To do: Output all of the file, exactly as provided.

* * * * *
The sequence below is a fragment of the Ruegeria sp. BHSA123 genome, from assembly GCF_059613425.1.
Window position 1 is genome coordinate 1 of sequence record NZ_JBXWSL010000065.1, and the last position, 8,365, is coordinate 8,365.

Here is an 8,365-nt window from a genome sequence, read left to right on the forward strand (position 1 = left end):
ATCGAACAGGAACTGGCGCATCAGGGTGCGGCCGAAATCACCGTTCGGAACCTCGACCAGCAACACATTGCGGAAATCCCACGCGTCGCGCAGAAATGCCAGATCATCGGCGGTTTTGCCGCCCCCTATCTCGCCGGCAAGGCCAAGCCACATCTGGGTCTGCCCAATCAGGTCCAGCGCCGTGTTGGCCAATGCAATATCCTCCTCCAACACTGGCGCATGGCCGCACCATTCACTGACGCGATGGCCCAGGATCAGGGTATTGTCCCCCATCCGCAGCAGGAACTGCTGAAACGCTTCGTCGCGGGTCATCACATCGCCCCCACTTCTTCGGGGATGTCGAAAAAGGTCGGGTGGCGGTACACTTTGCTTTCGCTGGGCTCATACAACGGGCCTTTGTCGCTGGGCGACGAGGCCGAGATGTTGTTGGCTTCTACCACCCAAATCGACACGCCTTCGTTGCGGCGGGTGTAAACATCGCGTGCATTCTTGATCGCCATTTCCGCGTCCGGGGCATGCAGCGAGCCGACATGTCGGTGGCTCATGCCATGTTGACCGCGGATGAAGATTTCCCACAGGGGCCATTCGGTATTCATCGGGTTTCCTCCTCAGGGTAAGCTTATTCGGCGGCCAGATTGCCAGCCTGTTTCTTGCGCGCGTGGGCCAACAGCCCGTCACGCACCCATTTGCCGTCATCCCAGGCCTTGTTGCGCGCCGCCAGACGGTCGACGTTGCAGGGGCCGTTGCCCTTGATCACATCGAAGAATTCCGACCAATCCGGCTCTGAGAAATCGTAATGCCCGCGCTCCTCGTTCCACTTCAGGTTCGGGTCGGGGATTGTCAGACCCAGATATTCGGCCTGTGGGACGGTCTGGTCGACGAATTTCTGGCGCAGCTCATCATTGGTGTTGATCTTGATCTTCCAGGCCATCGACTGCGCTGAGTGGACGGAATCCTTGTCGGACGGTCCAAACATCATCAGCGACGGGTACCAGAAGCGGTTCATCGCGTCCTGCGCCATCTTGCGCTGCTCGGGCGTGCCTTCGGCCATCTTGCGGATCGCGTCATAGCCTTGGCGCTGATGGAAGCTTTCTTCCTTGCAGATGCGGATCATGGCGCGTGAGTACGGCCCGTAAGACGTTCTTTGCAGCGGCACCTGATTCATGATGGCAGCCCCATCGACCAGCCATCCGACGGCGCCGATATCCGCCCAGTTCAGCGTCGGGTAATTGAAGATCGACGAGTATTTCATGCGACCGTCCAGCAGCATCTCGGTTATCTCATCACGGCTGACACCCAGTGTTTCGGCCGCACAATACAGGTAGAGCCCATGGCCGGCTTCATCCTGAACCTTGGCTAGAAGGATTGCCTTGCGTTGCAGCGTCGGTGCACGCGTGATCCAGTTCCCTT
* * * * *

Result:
The sequence below is a fragment of the Ruegeria sp. BHSA123 genome, from assembly GCF_059613425.1.
Window position 1 is genome coordinate 1 of sequence record NZ_JBXWSL010000065.1, and the last position, 8,365, is coordinate 8,365.

Here is an 8,365-nt window from a genome sequence, read left to right on the forward strand (position 1 = left end):
ATCGAACAGGAACTGGCGCATCAGGGTGCGGCCGAAATCACCGTTCGGAACCTCGACCAGCAACACATTGCGGAAATCCCACGCGTCGCGCAGAAATGCCAGATCATCGGCGGTTTTGCCGCCCCCTATCTCGCCGGCAAGGCCAAGCCACATCTGGGTCTGCCCAATCAGGTCCAGCGCCGTGTTGGCCAATGCAATATCCTCCTCCAACACTGGCGCATGGCCGCACCATTCACTGACGCGATGGCCCAGGATCAGGGTATTGTCCCCCATCCGCAGCAGGAACTGCTGAAACGCTTCGTCGCGGGTCATCACATCGCCCCCACTTCTTCGGGGATGTCGAAAAAGGTCGGGTGGCGGTACACTTTGCTTTCGCTGGGCTCATACAACGGGCCTTTGTCGCTGGGCGACGAGGCCGAGATGTTGTTGGCTTCTACCACCCAAATCGACACGCCTTCGTTGCGGCGGGTGTAAACATCGCGTGCATTCTTGATCGCCATTTCCGCGTCCGGGGCATGCAGCGAGCCGACATGTCGGTGGCTCATGCCATGTTGACCGCGGATGAAGATTTCCCACAGGGGCCATTCGGTATTCATCGGGTTTCCTCCTCAGGGTAAGCTTATTCGGCGGCCAGATTGCCAGCCTGTTTCTTGCGCGCGTGGGCCAACAGCCCGTCACGCACCCATTTGCCGTCATCCCAGGCCTTGTTGCGCGCCGCCAGACGGTCGACGTTGCAGGGGCCGTTGCCCTTGATCACATCGAAGAATTCCGACCAATCCGGCTCTGAGAAATCGTAATGCCCGCGCTCCTCGTTCCACTTCAGGTTCGGGTCGGGGATTGTCAGACCCAGATATTCGGCCTGTGGGACGGTCTGGTCGACGAATTTCTGGCGCAGCTCATCATTGGTGTTGATCTTGATCTTCCAGGCCATCGACTGCGCTGAGTGGACGGAATCCTTGTCGGACGGTCCAAACATCATCAGCGACGGGTACCAGAAGCGGTTCATCGCGTCCTGCGCCATCTTGCGCTGCTCGGGCGTGCCTTCGGCCATCTTGCGGATCGCGTCATAGCCTTGGCGCTGATGGAAGCTTTCTTCCTTGCAGATGCGGATCATGGCGCGTGAGTACGGCCCGTAAGACGTTCTTTGCAGCGGCACCTGATTCATGATGGCAGCCCCATCGACCAGCCATCCGACGGCGCCGATATCCGCCCAGTTCAGCGTCGGGTAATTGAAGATCGACGAGTATTTCATGCGACCGTCCAGCAGCATCTCGGTTATCTCATCACGGCTGACACCCAGTGTTTCGGCCGCACAATACAGGTAGAGCCCATGGCCGGCTTCATCCTGAACCTTGGCTAGAAGGATTGCCTTGCGTTGCAGCGTCGGTGCACGCGTGATCCAGTTCCCTT